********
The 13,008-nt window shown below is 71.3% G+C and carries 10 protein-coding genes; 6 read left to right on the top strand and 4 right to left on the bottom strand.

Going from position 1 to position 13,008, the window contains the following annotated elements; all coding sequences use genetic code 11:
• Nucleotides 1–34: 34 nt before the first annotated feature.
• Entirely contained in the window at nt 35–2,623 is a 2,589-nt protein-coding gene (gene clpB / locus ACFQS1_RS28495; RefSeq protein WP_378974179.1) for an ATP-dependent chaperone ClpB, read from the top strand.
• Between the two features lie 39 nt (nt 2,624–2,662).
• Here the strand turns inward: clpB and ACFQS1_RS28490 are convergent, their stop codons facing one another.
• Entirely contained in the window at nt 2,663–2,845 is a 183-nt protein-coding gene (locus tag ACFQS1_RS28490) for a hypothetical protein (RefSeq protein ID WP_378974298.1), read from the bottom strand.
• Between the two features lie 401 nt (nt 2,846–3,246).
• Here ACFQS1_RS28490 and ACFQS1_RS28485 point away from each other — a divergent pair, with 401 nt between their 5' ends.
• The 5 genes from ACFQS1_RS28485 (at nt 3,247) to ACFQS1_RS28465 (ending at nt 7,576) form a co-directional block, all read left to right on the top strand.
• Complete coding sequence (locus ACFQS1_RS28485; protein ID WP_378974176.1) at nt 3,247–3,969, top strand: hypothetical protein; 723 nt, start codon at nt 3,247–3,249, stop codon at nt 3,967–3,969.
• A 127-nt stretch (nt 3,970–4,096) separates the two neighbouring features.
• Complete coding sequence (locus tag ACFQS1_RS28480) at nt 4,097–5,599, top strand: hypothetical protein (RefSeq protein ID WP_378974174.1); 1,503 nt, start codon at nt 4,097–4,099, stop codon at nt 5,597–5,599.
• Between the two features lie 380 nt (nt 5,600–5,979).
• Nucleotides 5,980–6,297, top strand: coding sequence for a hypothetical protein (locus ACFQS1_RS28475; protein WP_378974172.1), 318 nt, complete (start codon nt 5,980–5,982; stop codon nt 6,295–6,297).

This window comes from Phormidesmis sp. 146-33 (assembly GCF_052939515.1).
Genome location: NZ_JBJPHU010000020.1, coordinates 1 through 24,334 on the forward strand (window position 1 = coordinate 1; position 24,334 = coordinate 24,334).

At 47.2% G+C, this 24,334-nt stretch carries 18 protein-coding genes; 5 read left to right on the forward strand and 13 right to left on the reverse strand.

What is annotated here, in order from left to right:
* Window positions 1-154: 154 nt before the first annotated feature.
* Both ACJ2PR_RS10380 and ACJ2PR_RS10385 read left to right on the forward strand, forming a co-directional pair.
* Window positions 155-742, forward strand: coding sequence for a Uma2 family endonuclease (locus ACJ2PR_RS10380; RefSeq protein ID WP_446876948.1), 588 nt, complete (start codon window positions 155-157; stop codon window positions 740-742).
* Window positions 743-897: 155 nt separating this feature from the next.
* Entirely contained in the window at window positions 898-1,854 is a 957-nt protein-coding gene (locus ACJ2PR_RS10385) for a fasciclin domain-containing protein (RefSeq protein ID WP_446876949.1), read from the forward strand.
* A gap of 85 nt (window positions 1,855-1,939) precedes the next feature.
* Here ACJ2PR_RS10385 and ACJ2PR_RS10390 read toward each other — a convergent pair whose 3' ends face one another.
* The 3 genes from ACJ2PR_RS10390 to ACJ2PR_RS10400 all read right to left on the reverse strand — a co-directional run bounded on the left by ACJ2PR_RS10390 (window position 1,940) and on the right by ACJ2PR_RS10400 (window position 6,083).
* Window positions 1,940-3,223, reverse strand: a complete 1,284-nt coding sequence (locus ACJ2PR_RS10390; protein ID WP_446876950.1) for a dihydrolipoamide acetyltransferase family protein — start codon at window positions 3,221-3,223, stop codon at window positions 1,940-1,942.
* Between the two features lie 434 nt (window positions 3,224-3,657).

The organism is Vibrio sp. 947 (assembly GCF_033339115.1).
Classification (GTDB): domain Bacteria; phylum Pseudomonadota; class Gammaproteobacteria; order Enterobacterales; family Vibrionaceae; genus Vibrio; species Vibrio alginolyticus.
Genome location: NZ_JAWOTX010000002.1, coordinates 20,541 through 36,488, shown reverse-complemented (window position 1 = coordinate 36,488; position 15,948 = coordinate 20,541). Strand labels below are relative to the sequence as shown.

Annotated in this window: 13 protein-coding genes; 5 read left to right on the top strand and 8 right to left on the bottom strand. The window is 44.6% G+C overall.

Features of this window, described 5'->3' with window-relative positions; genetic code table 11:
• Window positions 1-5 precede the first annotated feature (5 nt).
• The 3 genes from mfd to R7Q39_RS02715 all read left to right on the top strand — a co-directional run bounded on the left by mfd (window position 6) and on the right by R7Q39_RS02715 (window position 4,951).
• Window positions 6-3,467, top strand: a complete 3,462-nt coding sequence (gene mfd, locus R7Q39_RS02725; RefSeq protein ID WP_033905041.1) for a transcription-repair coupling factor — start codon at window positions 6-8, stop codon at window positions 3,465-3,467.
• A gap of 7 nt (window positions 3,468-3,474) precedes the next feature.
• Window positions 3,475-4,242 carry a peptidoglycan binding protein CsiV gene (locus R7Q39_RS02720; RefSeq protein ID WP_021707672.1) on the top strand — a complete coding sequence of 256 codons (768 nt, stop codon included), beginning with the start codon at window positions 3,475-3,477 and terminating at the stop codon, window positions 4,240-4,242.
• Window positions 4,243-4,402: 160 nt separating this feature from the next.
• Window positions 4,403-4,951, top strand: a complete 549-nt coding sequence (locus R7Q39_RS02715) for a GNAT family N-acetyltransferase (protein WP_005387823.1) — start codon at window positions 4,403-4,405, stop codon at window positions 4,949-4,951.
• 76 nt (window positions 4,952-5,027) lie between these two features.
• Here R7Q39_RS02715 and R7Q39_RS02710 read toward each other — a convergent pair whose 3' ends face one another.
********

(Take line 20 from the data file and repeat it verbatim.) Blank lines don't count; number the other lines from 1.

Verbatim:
* Window positions 1-154: 154 nt before the first annotated feature.